Agriculture

Livestock producers face new EPA reporting requirement

By Herald-Whig
Posted: Nov. 16, 2017 8:35 am Updated: Nov. 16, 2017 1:31 pm

PITTSFIELD, Ill. -- John McIntire met a Wednesday deadline for a new air emissions report -- even without knowing much about the latest requirement from the U.S. Environmental Protection Agency.

As a result of an April 11 federal court decision, EPA issued a notice Oct. 26 directing all livestock farms emitting more than 100 pounds of ammonia or hydrogen sulfide in a 24-hour period to report continuous air emissions under the Comprehensive Environmental Response, Compensation and Liability Act, or CERCLA. Most farms had been exempt from CERCLA reporting.

Using a spreadsheet developed by University of Illinois Extension, "the reporting upfront appeared fairly easy, but I don't know what it means for down the road," said McIntire, owner and general manager of Pike Pig Systems. "It's a new situation for us."

McIntire expects the requirement to affect a large group of producers.

"Just by doing the spreadsheet, it appears it's going to affect the majority of operations in the area. Judging by the size of our operations, one was fairly small, and it came under the regulations," he said.

Reports emailed to the National Response Center included the name and location of the farm along with the amount of ammonia or hydrogen sulfide released, listed as greater than or equal to 100 pounds, the Illinois Pork Producers Association said in materials provided to producers. An automatic response email included a single identification number for the farm to include in a follow-up written notification report to the EPA Region 5 office within 30 days.

Extension developed web calculators to help farmers estimate daily emissions by livestock type. "It's the best estimate that our farmers can use," said Jennifer Tirey, executive director of the Pork Producers Association. "However, the calculations are based on EPA numbers that are nearly 10 years old, so it is very hard for anyone to set a specific threshold number or know if the number is presently accurate."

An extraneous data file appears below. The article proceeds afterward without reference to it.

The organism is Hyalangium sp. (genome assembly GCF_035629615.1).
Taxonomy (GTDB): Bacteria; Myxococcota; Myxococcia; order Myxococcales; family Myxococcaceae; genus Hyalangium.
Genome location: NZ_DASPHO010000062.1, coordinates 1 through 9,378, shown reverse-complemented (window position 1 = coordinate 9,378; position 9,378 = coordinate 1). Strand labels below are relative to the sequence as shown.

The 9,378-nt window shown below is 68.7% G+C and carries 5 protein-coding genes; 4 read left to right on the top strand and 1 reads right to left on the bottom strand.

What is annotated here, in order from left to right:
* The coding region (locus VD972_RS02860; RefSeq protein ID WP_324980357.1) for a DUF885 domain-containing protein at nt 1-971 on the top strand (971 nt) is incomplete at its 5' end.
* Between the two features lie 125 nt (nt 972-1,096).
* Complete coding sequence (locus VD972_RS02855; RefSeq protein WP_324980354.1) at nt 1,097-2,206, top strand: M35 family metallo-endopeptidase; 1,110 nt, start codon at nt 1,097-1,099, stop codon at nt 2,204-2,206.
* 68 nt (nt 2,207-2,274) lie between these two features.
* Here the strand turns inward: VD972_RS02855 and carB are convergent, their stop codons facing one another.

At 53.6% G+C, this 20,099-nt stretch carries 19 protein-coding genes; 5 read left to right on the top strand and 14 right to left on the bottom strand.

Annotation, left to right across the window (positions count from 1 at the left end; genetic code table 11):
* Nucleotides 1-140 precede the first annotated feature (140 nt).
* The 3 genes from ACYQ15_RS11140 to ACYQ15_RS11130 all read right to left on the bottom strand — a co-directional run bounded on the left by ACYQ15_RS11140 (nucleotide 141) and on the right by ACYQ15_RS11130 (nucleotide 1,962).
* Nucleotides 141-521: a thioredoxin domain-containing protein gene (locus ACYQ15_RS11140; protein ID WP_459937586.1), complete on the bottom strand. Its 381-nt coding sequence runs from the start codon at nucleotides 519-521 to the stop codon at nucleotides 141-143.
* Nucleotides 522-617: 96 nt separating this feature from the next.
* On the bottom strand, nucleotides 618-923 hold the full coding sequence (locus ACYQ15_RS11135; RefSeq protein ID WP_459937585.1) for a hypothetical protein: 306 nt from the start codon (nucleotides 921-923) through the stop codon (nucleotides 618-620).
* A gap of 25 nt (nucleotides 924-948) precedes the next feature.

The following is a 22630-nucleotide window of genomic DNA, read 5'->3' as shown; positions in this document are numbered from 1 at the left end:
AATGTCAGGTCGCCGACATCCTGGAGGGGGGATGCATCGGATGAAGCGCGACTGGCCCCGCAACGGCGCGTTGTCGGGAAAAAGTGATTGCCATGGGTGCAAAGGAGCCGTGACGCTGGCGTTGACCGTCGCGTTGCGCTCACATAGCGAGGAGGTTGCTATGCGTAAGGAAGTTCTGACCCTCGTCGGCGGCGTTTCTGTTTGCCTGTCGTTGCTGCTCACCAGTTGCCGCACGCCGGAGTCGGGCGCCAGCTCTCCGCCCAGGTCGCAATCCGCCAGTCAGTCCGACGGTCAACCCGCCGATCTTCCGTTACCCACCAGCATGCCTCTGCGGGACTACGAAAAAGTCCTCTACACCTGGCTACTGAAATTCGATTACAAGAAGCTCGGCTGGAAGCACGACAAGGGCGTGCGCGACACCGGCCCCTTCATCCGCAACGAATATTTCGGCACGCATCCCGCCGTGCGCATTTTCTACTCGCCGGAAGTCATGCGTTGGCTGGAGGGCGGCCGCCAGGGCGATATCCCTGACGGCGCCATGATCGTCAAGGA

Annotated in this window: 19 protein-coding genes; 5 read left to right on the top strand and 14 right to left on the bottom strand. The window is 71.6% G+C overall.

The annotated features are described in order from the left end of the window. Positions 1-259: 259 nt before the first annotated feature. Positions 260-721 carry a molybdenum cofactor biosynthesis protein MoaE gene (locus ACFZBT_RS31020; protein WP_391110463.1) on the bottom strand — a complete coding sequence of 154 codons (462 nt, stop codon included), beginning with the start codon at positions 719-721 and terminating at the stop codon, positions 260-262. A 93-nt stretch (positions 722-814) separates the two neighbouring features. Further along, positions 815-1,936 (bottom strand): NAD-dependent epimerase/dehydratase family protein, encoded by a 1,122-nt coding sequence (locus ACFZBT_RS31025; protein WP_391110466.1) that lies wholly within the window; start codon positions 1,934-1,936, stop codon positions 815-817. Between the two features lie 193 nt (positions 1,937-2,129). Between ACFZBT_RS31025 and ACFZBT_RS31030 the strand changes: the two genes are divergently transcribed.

By using the animal numbers in the spreadsheet, a farmer can determine whether reporting action is required.

For example, a grow-finish swine farm that uses deep pits for manure storage and has fewer than 2,703 head or a turkey grower with fewer than 12,970 tom turkeys raised from 36 to 140 days old would not need to take any action.

For most cases, emissions of ammonia, rather than hydrogen sulfide, will be the greater value on farms.

Farmers that signed up and participated in EPA's Air Consent Agreements, which remain in compliance with those agreements and have not been expanded, are not expected to report emissions.

EPA sought more time to delay the effective date to develop guidance materials to help farmers understand the requirement, but the federal court took no action, which meant many farmers had to rush to comply.

"I'm sure many producers out there don't know it," McIntire said. "I would not have known it without IPPA and Farm Bureau."

More information about the reporting requirements under CERCLA is available by calling the Pork Producers Association at 217-529-3100 or going to epa.gov. To download a table showing reporting thresholds, type "web.extension.illinois.edu/lfmm/?downloads/72587.pdf" in a web browser.

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